Choosing the better part

Choosing the better part

Thursday, April 17, 2014

Judas' Communion

By his betrayal Judas has excluded himself from communion with the Lord.  He becomes poorer still by rejecting not only the Lord but also the community.  Though the rest of the disciples give now a pitiful impression with their denials and their flight, the Lord nevertheless lives in them, and they are somehow on his side in spite of everything.  The Lord feels in himself that he is in communion with them.  The disciples are unaware that in every Communion they also contribute a share to the miracle.  The miracle that the Lord implants in them is at the same time a miracle they obtain in the Lord.  The miracle of that faith that moves mountains through them in the Lord.  The miracle draws strength also from them.  They are for the Lord what the Lord was for the woman with the issue of blood who touched him.  A power goes out from them into the Lord.  Even though this power can scarcely be a real, positive factor.

When a Christian receives Communion, an intimate relationship is formed between him and the Lord: the Lord lives in him, something of him lives in the Lord.  But no one communicates privately; the Church communicates in him.   Something new of the Lord begins to live in the Church, and something of the Church lives newly in him.  And at the same time: when a person communicates and the Lord gives and receives in him communion with the Church, something of this comes alive in every fellow communicant, even every fellow believer.  With every individual Communion, a strong pulsation goes through the communion of saints to the Lord and returns from him again.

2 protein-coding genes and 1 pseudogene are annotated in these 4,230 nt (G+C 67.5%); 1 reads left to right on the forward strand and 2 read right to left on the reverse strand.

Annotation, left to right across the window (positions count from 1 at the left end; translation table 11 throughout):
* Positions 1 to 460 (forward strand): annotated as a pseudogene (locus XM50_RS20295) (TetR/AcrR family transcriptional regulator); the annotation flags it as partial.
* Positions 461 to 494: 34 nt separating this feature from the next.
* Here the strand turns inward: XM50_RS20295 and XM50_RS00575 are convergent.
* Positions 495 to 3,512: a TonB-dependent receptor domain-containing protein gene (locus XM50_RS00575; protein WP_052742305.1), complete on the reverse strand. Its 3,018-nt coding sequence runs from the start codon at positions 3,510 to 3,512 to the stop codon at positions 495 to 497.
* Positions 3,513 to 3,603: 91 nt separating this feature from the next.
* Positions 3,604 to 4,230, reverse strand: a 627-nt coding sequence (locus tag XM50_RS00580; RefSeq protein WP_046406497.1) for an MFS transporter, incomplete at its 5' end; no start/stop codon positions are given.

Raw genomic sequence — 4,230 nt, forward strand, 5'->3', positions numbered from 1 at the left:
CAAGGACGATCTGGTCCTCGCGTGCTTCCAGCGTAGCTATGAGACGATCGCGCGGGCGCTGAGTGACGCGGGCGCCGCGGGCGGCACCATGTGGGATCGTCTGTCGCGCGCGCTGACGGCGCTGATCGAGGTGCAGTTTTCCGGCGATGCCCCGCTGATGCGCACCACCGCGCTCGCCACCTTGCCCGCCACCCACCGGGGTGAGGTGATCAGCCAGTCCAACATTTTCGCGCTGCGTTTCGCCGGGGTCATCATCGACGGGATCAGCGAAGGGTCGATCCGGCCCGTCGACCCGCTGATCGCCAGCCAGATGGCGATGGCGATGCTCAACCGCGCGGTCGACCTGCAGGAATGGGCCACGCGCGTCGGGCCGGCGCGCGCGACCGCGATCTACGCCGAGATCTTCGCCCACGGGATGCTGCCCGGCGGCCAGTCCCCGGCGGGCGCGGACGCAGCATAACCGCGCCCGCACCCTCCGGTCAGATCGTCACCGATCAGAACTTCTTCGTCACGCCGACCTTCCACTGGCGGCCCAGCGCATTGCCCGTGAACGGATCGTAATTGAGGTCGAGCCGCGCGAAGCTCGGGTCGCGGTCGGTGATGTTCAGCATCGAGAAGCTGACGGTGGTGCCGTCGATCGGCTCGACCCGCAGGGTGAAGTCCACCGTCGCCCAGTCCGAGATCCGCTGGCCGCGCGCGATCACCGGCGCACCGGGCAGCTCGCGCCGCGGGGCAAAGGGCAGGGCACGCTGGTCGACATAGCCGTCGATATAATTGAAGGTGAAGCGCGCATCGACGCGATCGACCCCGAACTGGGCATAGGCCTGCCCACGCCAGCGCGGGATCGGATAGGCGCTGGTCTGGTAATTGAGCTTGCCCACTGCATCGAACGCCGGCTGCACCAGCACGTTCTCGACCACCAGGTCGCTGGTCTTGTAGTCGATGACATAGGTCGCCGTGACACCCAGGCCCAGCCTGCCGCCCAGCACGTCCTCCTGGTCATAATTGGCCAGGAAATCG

When a person separates himself from the Church, therefore, there are unforeseeable consequences.  Judas' Communion was not only an "unworthy Communion", it was a desecration, a sacrilege, because he rejected faith in Christ's presence in the bread, faith in the power of his love.  Exteriorly receiving like the others, he rejects what he receives.  The miracle of the Eucharist consists not only in the transformation of the bread but also in the Lord's giving the recipient a faith enabling him to receive him.  A faith that submits to the word of the Eucharist.  Judas' betrayal, however, kills the miracle of the word in himself.  It is not true to say that nothing happened when he received.  The fact is that what would take place in the immeasurable grace of union if he had faith now takes place in the immeasurable estrangement of evil.

"The Passion from within"
Adrienne Von Speyr

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